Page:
LAUGH… CRY AND THRILL TO HIS GENIUS…!
In 1931, Charlie Chaplin released City Lights and started promoting the film. His journeys that year took him to many different places. He could see the impact of the Great Depression and he also met Mahatma Gandhi, two things that would influence his next movie. During their conversations, it was obvious that the Indian independence activist didn’t like the progress of modern technology. Chaplin disagreed with Gandhi, even though he expressed some sympathy for the problem of machinery replacing workers with profit as the sole motivation. It’s an ideological argument that we’re still having.
The conversation stuck in Chaplin’s memory as he came up with the idea for Modern Times, his last silent picture.
Working on an assembly line
This time the Tramp (Chaplin) is working in a factory on an assembly line where the management keeps increasing the pace and workload. He is also subjected to a new efficiency experiment where a feeding machine is tested, but it malfunctions in a very messy way. In the end, the Tramp loses it, wreaks havoc in the factory and is sent to a hospital. After being treated by doctors, the Tramp is released and immediately lands himself in more trouble. He’s mistakenly arrested by police after taking part in a Communist demonstration without realizing it, and sent to jail…
Preparing for a talkie
Chaplin did think he was going to do a talkie at first and prepared for it. But then he realized that the Tramp simply cannot start speaking. Audiences wouldn’t accept it. Maybe so, but what’s more important is that Chaplin’s episodic approach to the story benefits so much from the silent format. Very little dialogue is needed – all the laughs and emotions are there in the slapstick and scenes between the Tramp and Ellen (Paulette Goddard), who’s called ”the Gamine”.
Still, this isn’t an entirely silent film. There’s sound effects and music, including the scene where the Tramp has been hired to wait on tables and sing at a café. After forgetting the lyrics, he makes up gibberish and turns that into an act. In other words, we do hear the Tramp sing but still not talk. More palatable to audiences, as Chaplin must have reasoned. He also wrote the music, and the film’s theme, which later became known as ”Smile”, is one of his most memorable. The story is a satire on modern society and the effect technology has on the simple working man, along with the devastating impact of the Depression. The film moves from the factory to streets and the prison; there’s great scenes and slapstick waiting all the time. The assembly line sequences are hilarious and incredibly well staged, a meticulous choreography that is just amazing to behold, ably supported by great production design that gives the factory a look of modernization and oppression. The way the Tramp is mistaken for a labor agitator, and his cocaine-fueled mishap at the prison, are other terrific examples of the director’s creativity.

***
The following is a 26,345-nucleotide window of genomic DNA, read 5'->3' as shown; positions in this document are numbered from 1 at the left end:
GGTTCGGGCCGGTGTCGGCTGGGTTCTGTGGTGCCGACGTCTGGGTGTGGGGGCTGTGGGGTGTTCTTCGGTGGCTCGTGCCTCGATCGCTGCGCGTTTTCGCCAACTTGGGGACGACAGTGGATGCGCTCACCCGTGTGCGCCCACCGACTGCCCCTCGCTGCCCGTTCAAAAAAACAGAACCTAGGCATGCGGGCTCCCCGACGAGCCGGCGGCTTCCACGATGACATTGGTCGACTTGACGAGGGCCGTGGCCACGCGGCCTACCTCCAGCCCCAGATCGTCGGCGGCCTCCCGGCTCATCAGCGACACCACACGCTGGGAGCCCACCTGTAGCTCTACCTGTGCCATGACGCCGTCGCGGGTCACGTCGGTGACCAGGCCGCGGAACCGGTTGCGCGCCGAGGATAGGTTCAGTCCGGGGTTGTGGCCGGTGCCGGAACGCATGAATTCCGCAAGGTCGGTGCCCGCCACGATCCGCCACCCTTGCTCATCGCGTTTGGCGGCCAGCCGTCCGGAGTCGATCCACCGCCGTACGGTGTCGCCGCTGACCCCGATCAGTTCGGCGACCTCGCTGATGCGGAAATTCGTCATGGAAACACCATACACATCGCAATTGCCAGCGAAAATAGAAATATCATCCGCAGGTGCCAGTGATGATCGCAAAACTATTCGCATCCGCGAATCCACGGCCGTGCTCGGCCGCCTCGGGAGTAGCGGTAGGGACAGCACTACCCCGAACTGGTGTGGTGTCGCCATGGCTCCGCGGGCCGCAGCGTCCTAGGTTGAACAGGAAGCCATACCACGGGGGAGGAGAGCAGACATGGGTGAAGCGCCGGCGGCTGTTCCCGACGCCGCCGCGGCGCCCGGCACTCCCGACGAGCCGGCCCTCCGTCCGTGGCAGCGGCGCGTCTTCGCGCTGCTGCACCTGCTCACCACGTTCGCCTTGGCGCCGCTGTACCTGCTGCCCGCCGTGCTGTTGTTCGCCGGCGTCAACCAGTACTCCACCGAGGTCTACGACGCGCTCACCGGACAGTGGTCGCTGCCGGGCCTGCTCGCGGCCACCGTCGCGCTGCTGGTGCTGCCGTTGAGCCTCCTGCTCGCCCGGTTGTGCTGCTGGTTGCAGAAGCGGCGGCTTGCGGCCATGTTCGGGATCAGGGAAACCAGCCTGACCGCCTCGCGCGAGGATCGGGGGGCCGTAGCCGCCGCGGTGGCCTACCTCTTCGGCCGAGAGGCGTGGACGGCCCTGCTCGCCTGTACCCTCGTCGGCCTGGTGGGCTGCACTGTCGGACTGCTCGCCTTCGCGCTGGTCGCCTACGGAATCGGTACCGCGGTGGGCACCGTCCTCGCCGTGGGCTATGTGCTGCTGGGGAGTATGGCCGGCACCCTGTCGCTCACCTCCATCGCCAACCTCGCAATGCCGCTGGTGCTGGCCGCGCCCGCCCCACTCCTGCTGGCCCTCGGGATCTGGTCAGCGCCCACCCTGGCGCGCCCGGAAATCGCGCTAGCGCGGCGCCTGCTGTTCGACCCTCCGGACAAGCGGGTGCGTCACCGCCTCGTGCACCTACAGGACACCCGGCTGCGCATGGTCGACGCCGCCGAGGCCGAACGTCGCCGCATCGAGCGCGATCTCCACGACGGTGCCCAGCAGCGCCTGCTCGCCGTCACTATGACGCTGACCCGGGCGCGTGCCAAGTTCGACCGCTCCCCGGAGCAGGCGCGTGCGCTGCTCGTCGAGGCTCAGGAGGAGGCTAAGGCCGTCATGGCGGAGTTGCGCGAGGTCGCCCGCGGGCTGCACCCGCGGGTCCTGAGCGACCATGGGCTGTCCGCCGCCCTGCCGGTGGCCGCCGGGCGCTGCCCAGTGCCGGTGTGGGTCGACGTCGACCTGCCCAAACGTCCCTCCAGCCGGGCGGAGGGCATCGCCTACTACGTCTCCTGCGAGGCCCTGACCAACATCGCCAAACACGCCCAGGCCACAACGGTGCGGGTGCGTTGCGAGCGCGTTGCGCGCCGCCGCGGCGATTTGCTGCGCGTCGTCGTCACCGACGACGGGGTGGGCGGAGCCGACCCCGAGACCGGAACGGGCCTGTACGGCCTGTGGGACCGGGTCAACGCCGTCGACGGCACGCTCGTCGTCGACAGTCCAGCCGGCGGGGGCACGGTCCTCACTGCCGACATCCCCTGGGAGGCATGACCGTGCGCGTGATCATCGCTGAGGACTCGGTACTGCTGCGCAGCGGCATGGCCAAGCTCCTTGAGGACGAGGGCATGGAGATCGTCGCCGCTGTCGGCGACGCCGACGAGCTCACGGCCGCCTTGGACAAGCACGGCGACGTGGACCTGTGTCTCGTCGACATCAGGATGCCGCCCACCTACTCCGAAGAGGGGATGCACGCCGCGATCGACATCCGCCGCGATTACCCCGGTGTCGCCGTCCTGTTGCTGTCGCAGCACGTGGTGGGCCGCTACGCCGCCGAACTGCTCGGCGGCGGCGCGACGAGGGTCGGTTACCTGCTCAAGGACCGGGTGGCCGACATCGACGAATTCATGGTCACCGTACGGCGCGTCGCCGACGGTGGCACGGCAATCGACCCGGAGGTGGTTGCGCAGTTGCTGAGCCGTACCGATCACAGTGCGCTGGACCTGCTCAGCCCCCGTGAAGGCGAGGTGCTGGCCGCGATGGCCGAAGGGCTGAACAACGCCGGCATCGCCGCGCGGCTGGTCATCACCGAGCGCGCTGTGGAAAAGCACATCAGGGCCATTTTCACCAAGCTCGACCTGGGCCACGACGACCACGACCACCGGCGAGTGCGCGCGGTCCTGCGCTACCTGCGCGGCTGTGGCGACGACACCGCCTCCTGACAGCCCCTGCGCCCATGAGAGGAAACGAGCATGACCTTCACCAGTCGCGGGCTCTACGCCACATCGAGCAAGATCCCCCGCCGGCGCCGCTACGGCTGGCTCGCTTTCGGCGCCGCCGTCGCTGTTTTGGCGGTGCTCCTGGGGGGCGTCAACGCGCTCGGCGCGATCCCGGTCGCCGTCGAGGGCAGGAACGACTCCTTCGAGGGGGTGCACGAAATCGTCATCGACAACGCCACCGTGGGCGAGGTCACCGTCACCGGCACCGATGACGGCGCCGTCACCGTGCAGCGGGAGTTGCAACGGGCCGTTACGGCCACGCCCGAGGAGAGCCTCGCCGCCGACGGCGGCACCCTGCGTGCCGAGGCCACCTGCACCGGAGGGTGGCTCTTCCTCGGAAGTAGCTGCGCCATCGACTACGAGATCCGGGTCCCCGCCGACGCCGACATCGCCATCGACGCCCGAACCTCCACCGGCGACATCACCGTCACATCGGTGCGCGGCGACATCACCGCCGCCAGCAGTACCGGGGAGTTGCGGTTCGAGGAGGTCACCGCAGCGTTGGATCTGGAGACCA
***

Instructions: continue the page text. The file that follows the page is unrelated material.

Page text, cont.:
Eventually the Tramp meets a girl; this was Goddard’s first major role and her breakthrough. She would go on to marry Chaplin and is wonderful as the Gamine. Their loveliest scene together is the film’s very last and has become iconic, as they walk down a road at dawn.
This was the first time that Chaplin made a film that was so clearly political, and it did generate debate over its depiction of industrialization. Perhaps it was more than fitting that its title would inspire a now-classic French cultural magazine, Les Temps modernes, initially run by Jean-Paul Sartre. The themes of Modern Times go very nicely with Sartre’s existentialism.
Modern Times 1936-U.S. Part Silent. 89 min. B/W. Produced, written, directed and music by Charlie Chaplin. Cast: Charlie Chaplin (The Tramp), Paulette Goddard (Ellen Peterson), Henry Bergman (Café Proprietor), Chester Conklin, Stanley ”Tiny” Sandford.
Trivia: Gloria DeHaven can be seen in a small role. Chaplin was sued by a German film studio for the obvious similarities with the French classic À Nous la Liberté (1931) and settled out of court.
Last word: “I was riding in my car one day and saw a mass of people coming out of a factory, punching time clocks, and was overwhelmed with the knowledge that the theme note of modern times is mass production. I wondered what would happen to the progress of the mechanical age if one person decided to act like a bull in a china shop.” (Chaplin, TCM)